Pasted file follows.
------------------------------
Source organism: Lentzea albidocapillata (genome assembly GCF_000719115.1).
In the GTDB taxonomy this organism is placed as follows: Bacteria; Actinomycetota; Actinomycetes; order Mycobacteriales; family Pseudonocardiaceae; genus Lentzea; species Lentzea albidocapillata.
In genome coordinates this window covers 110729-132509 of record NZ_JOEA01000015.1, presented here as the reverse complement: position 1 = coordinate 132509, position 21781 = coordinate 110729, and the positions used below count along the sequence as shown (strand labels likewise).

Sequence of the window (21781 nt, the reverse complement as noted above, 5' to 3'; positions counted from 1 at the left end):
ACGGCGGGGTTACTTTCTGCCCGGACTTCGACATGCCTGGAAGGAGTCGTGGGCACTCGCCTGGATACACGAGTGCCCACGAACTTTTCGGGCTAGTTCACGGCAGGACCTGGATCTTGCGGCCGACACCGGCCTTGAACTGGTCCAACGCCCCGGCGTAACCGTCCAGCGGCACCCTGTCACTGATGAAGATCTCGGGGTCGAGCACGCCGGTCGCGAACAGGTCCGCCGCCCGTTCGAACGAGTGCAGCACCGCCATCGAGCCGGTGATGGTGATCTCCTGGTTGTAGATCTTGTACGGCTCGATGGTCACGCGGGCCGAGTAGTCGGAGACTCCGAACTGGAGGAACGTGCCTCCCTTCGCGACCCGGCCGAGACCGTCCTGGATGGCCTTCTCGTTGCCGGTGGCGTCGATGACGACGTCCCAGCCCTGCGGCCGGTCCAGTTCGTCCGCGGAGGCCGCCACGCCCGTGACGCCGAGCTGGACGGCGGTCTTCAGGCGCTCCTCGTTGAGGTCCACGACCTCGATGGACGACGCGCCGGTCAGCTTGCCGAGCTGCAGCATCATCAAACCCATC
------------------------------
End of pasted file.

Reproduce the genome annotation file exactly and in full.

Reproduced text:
Source organism: Lentzea albidocapillata (genome assembly GCF_000719115.1).
In the GTDB taxonomy this organism is placed as follows: Bacteria; Actinomycetota; Actinomycetes; order Mycobacteriales; family Pseudonocardiaceae; genus Lentzea; species Lentzea albidocapillata.
In genome coordinates this window covers 110729-132509 of record NZ_JOEA01000015.1, presented here as the reverse complement: position 1 = coordinate 132509, position 21781 = coordinate 110729, and the positions used below count along the sequence as shown (strand labels likewise).

Sequence of the window (21781 nt, the reverse complement as noted above, 5' to 3'; positions counted from 1 at the left end):
ACGGCGGGGTTACTTTCTGCCCGGACTTCGACATGCCTGGAAGGAGTCGTGGGCACTCGCCTGGATACACGAGTGCCCACGAACTTTTCGGGCTAGTTCACGGCAGGACCTGGATCTTGCGGCCGACACCGGCCTTGAACTGGTCCAACGCCCCGGCGTAACCGTCCAGCGGCACCCTGTCACTGATGAAGATCTCGGGGTCGAGCACGCCGGTCGCGAACAGGTCCGCCGCCCGTTCGAACGAGTGCAGCACCGCCATCGAGCCGGTGATGGTGATCTCCTGGTTGTAGATCTTGTACGGCTCGATGGTCACGCGGGCCGAGTAGTCGGAGACTCCGAACTGGAGGAACGTGCCTCCCTTCGCGACCCGGCCGAGACCGTCCTGGATGGCCTTCTCGTTGCCGGTGGCGTCGATGACGACGTCCCAGCCCTGCGGCCGGTCCAGTTCGTCCGCGGAGGCCGCCACGCCCGTGACGCCGAGCTGGACGGCGGTCTTCAGGCGCTCCTCGTTGAGGTCCACGACCTCGATGGACGACGCGCCGGTCAGCTTGCCGAGCTGCAGCATCATCAAACCCATC